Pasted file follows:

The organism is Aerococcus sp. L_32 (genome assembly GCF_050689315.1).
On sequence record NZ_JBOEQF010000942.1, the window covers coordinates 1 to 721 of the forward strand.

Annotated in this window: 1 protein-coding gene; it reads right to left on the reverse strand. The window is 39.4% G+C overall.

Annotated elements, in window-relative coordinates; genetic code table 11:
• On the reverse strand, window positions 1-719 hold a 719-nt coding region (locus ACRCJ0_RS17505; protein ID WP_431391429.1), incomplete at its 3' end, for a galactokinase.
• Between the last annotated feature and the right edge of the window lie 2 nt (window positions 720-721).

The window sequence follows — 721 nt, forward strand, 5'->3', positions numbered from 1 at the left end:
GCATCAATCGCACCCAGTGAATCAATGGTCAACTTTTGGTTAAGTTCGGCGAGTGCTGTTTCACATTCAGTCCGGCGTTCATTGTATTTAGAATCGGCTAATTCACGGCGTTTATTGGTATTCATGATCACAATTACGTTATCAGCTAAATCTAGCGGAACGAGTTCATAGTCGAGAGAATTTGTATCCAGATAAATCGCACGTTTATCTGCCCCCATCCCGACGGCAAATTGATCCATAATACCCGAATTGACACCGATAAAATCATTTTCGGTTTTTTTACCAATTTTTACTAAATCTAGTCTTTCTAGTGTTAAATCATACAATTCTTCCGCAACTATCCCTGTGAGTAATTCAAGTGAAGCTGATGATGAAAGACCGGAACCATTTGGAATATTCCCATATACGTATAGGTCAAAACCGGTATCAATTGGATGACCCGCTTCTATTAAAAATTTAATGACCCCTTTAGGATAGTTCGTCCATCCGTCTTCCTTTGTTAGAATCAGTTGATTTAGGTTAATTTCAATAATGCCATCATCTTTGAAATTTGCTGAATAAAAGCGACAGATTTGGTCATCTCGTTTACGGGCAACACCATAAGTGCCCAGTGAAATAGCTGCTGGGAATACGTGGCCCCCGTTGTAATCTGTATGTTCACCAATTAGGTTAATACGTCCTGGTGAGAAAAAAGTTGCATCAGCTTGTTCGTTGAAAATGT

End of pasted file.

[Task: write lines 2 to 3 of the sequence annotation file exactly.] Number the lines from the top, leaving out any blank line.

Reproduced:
On sequence record NZ_JBOEQF010000942.1, the window covers coordinates 1 to 721 of the forward strand.

Annotated in this window: 1 protein-coding gene; it reads right to left on the reverse strand. The window is 39.4% G+C overall.